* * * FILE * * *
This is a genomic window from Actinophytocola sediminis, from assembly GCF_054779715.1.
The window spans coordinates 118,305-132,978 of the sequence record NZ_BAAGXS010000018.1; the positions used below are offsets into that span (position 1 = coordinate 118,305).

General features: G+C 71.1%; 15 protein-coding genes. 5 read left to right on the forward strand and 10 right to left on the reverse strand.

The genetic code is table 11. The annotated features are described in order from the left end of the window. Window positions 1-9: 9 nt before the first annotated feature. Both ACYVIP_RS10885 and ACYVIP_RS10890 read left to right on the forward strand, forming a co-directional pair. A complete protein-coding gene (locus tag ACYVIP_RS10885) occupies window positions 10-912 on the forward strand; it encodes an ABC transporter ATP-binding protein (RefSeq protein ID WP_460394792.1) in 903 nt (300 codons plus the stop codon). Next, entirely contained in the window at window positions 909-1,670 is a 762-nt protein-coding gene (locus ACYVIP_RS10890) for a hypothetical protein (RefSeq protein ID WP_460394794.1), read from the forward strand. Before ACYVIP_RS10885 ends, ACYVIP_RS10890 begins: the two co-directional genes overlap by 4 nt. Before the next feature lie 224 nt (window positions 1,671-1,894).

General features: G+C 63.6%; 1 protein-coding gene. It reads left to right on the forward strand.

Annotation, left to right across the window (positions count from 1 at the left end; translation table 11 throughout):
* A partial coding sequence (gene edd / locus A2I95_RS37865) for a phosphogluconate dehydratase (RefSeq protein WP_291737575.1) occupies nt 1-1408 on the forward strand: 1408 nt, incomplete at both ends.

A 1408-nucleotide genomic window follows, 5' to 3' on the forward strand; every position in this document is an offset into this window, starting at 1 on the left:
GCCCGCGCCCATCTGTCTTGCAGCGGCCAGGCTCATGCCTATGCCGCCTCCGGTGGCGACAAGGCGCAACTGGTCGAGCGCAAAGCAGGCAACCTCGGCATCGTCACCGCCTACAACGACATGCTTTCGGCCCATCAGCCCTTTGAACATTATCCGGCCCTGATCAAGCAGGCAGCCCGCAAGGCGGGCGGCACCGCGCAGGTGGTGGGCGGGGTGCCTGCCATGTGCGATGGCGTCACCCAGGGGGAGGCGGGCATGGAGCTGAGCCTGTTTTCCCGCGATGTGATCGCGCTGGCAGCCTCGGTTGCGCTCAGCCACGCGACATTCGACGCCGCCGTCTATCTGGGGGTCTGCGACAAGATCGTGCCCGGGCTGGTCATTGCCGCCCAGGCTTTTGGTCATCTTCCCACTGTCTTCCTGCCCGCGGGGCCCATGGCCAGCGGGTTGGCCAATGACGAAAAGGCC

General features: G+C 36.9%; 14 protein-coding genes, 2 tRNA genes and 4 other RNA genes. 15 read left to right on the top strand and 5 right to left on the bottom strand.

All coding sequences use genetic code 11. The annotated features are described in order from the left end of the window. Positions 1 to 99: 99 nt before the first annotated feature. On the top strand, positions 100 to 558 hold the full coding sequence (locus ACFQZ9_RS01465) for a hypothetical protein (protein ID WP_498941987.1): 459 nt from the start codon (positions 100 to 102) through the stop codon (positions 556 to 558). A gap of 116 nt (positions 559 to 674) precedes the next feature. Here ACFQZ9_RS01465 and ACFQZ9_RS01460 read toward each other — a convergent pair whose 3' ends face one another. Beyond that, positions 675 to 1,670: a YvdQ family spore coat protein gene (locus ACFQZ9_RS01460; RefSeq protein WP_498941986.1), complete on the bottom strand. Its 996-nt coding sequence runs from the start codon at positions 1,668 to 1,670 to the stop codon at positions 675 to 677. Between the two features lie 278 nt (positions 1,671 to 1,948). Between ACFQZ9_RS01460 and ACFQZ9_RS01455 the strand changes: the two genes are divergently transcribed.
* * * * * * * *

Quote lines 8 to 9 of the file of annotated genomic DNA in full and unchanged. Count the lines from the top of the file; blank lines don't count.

A 1408-nucleotide genomic window follows, 5' to 3' on the forward strand; every position in this document is an offset into this window, starting at 1 on the left:
GCCCGCGCCCATCTGTCTTGCAGCGGCCAGGCTCATGCCTATGCCGCCTCCGGTGGCGACAAGGCGCAACTGGTCGAGCGCAAAGCAGGCAACCTCGGCATCGTCACCGCCTACAACGACATGCTTTCGGCCCATCAGCCCTTTGAACATTATCCGGCCCTGATCAAGCAGGCAGCCCGCAAGGCGGGCGGCACCGCGCAGGTGGTGGGCGGGGTGCCTGCCATGTGCGATGGCGTCACCCAGGGGGAGGCGGGCATGGAGCTGAGCCTGTTTTCCCGCGATGTGATCGCGCTGGCAGCCTCGGTTGCGCTCAGCCACGCGACATTCGACGCCGCCGTCTATCTGGGGGTCTGCGACAAGATCGTGCCCGGGCTGGTCATTGCCGCCCAGGCTTTTGGTCATCTTCCCACTGTCTTCCTGCCCGCGGGGCCCATGGCCAGCGGGTTGGCCAATGACGAAAAGGCC